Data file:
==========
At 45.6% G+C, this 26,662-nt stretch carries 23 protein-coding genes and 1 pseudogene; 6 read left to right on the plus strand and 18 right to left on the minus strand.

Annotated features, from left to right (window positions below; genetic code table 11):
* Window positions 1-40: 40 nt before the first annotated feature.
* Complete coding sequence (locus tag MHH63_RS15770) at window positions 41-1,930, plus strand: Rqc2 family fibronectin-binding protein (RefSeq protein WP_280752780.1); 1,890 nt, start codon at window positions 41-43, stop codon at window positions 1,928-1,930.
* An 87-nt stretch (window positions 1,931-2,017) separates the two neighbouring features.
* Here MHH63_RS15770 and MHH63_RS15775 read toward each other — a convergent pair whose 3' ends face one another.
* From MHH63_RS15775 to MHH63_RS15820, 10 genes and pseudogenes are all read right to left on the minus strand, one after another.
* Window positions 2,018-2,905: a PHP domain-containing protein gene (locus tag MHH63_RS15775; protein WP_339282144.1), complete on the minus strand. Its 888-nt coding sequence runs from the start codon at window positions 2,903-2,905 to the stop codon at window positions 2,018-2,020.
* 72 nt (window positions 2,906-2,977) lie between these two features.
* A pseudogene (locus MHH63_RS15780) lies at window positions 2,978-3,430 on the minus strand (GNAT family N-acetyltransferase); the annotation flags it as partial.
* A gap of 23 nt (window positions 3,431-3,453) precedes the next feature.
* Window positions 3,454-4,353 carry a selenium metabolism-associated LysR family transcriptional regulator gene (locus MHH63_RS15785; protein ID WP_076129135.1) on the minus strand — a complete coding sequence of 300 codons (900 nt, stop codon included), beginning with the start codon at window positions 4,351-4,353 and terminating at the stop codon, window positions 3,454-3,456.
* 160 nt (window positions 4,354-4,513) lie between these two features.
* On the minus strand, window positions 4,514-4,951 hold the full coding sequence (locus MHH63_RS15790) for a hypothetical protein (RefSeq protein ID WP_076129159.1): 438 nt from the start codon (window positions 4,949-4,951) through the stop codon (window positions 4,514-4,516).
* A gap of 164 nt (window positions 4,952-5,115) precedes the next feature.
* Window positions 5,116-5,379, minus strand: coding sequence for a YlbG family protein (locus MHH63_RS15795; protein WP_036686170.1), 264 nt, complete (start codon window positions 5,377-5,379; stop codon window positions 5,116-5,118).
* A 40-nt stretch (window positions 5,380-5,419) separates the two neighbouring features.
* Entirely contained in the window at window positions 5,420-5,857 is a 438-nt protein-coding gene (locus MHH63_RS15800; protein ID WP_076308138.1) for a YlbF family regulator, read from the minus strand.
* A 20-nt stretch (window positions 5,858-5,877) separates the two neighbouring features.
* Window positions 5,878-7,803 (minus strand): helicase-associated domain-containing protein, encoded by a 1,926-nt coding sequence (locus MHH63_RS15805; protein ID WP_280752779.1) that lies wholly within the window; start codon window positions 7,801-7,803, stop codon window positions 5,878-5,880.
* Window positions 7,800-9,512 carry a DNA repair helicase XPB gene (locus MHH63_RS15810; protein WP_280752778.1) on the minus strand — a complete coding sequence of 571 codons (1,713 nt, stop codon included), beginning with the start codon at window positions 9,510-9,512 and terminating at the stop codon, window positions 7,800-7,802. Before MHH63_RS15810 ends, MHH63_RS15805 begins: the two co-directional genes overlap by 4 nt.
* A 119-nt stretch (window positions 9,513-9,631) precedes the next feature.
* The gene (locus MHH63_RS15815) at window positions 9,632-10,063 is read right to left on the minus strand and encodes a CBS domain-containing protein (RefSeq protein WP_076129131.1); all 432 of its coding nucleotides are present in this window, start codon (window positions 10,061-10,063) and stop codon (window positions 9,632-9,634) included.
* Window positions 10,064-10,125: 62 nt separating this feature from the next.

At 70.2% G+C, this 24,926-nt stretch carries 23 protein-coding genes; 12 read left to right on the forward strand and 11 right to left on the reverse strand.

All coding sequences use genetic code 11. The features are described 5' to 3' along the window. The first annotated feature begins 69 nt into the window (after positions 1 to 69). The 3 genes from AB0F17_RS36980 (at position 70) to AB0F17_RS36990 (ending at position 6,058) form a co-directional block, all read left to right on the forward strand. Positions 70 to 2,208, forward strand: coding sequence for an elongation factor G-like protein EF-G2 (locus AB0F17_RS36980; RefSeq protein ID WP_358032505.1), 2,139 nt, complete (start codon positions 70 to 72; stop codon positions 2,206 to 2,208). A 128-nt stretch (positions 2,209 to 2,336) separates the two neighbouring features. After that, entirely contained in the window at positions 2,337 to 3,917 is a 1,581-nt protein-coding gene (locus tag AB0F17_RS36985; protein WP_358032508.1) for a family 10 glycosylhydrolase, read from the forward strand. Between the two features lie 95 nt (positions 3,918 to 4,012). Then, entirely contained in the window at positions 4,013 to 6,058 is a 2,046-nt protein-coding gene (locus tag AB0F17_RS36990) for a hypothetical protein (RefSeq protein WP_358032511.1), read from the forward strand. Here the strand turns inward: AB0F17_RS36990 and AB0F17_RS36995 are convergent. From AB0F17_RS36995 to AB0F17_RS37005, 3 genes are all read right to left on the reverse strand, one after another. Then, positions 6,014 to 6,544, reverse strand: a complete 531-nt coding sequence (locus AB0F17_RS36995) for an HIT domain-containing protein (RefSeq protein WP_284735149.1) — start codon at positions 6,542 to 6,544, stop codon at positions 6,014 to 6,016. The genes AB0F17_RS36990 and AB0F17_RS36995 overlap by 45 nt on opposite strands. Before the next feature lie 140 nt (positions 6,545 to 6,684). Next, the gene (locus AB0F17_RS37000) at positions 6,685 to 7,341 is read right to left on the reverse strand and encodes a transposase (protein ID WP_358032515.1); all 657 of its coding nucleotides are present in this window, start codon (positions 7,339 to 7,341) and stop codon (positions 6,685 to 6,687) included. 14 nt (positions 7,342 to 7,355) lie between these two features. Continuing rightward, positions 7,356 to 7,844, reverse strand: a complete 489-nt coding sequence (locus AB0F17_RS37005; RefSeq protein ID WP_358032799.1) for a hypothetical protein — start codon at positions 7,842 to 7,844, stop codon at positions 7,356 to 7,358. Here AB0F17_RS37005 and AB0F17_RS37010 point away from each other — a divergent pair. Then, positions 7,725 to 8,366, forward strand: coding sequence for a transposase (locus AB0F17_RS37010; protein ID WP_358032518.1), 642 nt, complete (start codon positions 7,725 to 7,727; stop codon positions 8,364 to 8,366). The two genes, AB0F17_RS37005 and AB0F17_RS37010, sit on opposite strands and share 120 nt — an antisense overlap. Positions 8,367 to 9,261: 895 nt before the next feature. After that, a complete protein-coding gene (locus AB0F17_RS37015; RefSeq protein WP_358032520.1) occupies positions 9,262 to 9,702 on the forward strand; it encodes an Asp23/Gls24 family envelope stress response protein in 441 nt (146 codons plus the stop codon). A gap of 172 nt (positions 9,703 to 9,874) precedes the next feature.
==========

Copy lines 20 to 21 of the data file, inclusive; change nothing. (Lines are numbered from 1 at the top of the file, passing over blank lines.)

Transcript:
* Window positions 5,878-7,803 (minus strand): helicase-associated domain-containing protein, encoded by a 1,926-nt coding sequence (locus MHH63_RS15805; protein ID WP_280752779.1) that lies wholly within the window; start codon window positions 7,801-7,803, stop codon window positions 5,878-5,880.
* Window positions 7,800-9,512 carry a DNA repair helicase XPB gene (locus MHH63_RS15810; protein WP_280752778.1) on the minus strand — a complete coding sequence of 571 codons (1,713 nt, stop codon included), beginning with the start codon at window positions 9,510-9,512 and terminating at the stop codon, window positions 7,800-7,802. Before MHH63_RS15810 ends, MHH63_RS15805 begins: the two co-directional genes overlap by 4 nt.